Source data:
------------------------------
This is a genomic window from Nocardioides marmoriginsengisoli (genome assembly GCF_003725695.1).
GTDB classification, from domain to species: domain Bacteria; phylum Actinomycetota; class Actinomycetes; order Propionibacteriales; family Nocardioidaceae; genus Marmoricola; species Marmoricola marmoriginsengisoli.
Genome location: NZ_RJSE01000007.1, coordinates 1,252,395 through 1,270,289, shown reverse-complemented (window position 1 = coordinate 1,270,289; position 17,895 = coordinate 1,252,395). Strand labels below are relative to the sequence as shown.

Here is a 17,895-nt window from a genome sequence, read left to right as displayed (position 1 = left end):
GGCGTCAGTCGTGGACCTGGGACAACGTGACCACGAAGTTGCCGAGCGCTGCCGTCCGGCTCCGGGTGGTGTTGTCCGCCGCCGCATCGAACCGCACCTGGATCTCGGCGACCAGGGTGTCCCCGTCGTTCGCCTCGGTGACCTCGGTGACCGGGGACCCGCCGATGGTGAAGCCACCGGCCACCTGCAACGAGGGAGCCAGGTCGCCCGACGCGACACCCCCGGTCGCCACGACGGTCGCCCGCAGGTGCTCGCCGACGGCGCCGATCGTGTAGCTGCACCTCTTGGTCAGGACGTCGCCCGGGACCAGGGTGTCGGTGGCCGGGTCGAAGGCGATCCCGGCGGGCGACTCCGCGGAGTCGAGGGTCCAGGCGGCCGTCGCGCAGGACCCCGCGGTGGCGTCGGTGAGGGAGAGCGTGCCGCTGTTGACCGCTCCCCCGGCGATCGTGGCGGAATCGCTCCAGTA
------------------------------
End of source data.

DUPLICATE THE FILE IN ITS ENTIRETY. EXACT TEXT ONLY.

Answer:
This is a genomic window from Nocardioides marmoriginsengisoli (genome assembly GCF_003725695.1).
GTDB classification, from domain to species: domain Bacteria; phylum Actinomycetota; class Actinomycetes; order Propionibacteriales; family Nocardioidaceae; genus Marmoricola; species Marmoricola marmoriginsengisoli.
Genome location: NZ_RJSE01000007.1, coordinates 1,252,395 through 1,270,289, shown reverse-complemented (window position 1 = coordinate 1,270,289; position 17,895 = coordinate 1,252,395). Strand labels below are relative to the sequence as shown.

Here is a 17,895-nt window from a genome sequence, read left to right as displayed (position 1 = left end):
GGCGTCAGTCGTGGACCTGGGACAACGTGACCACGAAGTTGCCGAGCGCTGCCGTCCGGCTCCGGGTGGTGTTGTCCGCCGCCGCATCGAACCGCACCTGGATCTCGGCGACCAGGGTGTCCCCGTCGTTCGCCTCGGTGACCTCGGTGACCGGGGACCCGCCGATGGTGAAGCCACCGGCCACCTGCAACGAGGGAGCCAGGTCGCCCGACGCGACACCCCCGGTCGCCACGACGGTCGCCCGCAGGTGCTCGCCGACGGCGCCGATCGTGTAGCTGCACCTCTTGGTCAGGACGTCGCCCGGGACCAGGGTGTCGGTGGCCGGGTCGAAGGCGATCCCGGCGGGCGACTCCGCGGAGTCGAGGGTCCAGGCGGCCGTCGCGCAGGACCCCGCGGTGGCGTCGGTGAGGGAGAGCGTGCCGCTGTTGACCGCTCCCCCGGCGATCGTGGCGGAATCGCTCCAGTA